Risk is inherent in the state’s $27 billion chemical industry. Deciding that years of ambiguous federal regulations had allowed security to lag at some of the most dangerous facilities, the state legislature in 2005 drafted an amendment to its 1985 Toxic Catastrophe Prevention Act. The revised law would be more stringent than federal regulations, but still leaves wiggle room: It would require companies only to consider, rather than adopt, so-called Inherently Safer Technologies. Last March, Governor Corzine announced he would increase from 42 to 94 the number of facilities required to consider ISTs. The new amendment has yet to pass.

Research suggests that widespread implementation of ISTs can greatly reduce the risk of accidents and attacks, not only at plants but also on the roads and railways over which chemicals travel. Many of the most dangerous chemicals are transported in 90-ton railcars along virtually unprotected stretches of track, often through densely populated areas. In recent years, derailments in rural areas have caused cars to rupture; a rocket-propelled grenade likely could achieve a similar result. Should that occur in a densely populated area, the White House’s Homeland Security Council estimates the death toll could reach 17,500.

Last October New Jersey’s counterterrorism effort suffered a setback when the outgoing Congress authorized the DHS to set chemical security standards for the next three years. The DHS subsequently imposed rules less stringent than New Jersey’s—no requirement to even consider ISTs, for example—and claimed its rules  override state regulations.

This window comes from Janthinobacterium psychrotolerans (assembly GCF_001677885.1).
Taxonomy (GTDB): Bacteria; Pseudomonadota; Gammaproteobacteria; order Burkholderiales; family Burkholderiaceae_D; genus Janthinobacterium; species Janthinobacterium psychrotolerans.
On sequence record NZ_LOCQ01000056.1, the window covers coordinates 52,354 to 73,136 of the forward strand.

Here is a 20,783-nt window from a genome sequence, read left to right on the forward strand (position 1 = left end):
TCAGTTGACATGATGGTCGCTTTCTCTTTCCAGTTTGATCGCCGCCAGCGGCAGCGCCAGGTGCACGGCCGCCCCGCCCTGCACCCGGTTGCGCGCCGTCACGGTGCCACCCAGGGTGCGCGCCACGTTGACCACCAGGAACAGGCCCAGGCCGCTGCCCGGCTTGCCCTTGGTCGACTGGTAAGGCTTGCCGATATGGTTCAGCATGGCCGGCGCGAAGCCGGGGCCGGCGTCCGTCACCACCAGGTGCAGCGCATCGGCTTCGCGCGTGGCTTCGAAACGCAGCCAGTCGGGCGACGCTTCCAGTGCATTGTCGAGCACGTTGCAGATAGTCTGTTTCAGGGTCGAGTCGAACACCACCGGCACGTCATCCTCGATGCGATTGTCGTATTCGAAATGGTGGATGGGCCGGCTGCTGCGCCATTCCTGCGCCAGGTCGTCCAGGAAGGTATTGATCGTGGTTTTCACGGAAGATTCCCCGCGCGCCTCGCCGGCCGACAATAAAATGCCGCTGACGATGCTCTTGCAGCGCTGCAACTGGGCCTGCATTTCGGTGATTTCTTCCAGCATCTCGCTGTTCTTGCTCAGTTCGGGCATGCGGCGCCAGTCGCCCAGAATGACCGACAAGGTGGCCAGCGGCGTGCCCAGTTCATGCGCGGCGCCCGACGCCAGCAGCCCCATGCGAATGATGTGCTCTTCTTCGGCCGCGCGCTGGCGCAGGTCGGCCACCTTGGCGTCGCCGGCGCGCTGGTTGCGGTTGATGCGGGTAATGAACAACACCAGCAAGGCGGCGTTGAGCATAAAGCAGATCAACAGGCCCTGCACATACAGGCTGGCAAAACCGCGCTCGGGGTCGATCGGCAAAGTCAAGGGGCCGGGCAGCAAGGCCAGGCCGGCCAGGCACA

In response, U.S. Senator Frank Lautenberg and Representative Steven R. Rothman added language to an Iraq war funding bill to keep New Jersey’s rules in effect. President Bush vetoed the bill. Though Chertoff later announced that federal law will not pre-empt New Jersey’s rules, Garden State legislators were not appeased. They worry that the ambiguity of DHS regulations could undermine state standards if the chemical industry ever were to mount a court challenge.

“While [Chertoff] says, ‘Don’t worry,’” says Menendez, “the reality is there’s a difference between ‘Don’t worry’ and having clear language in the law.”

On July 7, 2005, when backpack bombs wreaked havoc on London’s subway system, New Jersey train commuters were reminded of their own vulnerability. One year later, FBI agents monitoring the Internet uncovered a plot by eight terrorists, most living abroad, to unleash just such an attack on a PATH train as it traversed one of the six tunnels beneath the Hudson River. The plot was in its early stages, but its potential impact is chilling to contemplate. Without a $500 million renovation, the escape passageways—some nearly 100 years old and only wide enough for single-file exit—would have hindered any rescue.

An attack on New York’s Penn Station likewise would have vast economic impact and loss of life. On weekdays, more people travel through Penn Station than through Newark, JFK, and LaGuardia airports combined. Even a temporary station shutdown would have far-reaching effects.

Screening the nearly one million rail and bus passengers traveling through New Jersey daily would be costly and impractical. Placing cameras on trains and platforms and increasing foot patrols provides some security without disrupting service, as do intelligence efforts at the ROIC. But none of this guarantees safety.

The stretch of Turnpike from Newark Airport to Port Elizabeth—with its refineries, chemical plants, rail yards, commuter trains, airports, and sea ports—has been called by the FBI “the most dangerous two miles in America.” Lautenberg cautions, “A disruption in the functioning of this region could have a disastrous effect on the nation.” More than $100 billion in goods pass through the Port of Newark-Elizabeth yearly.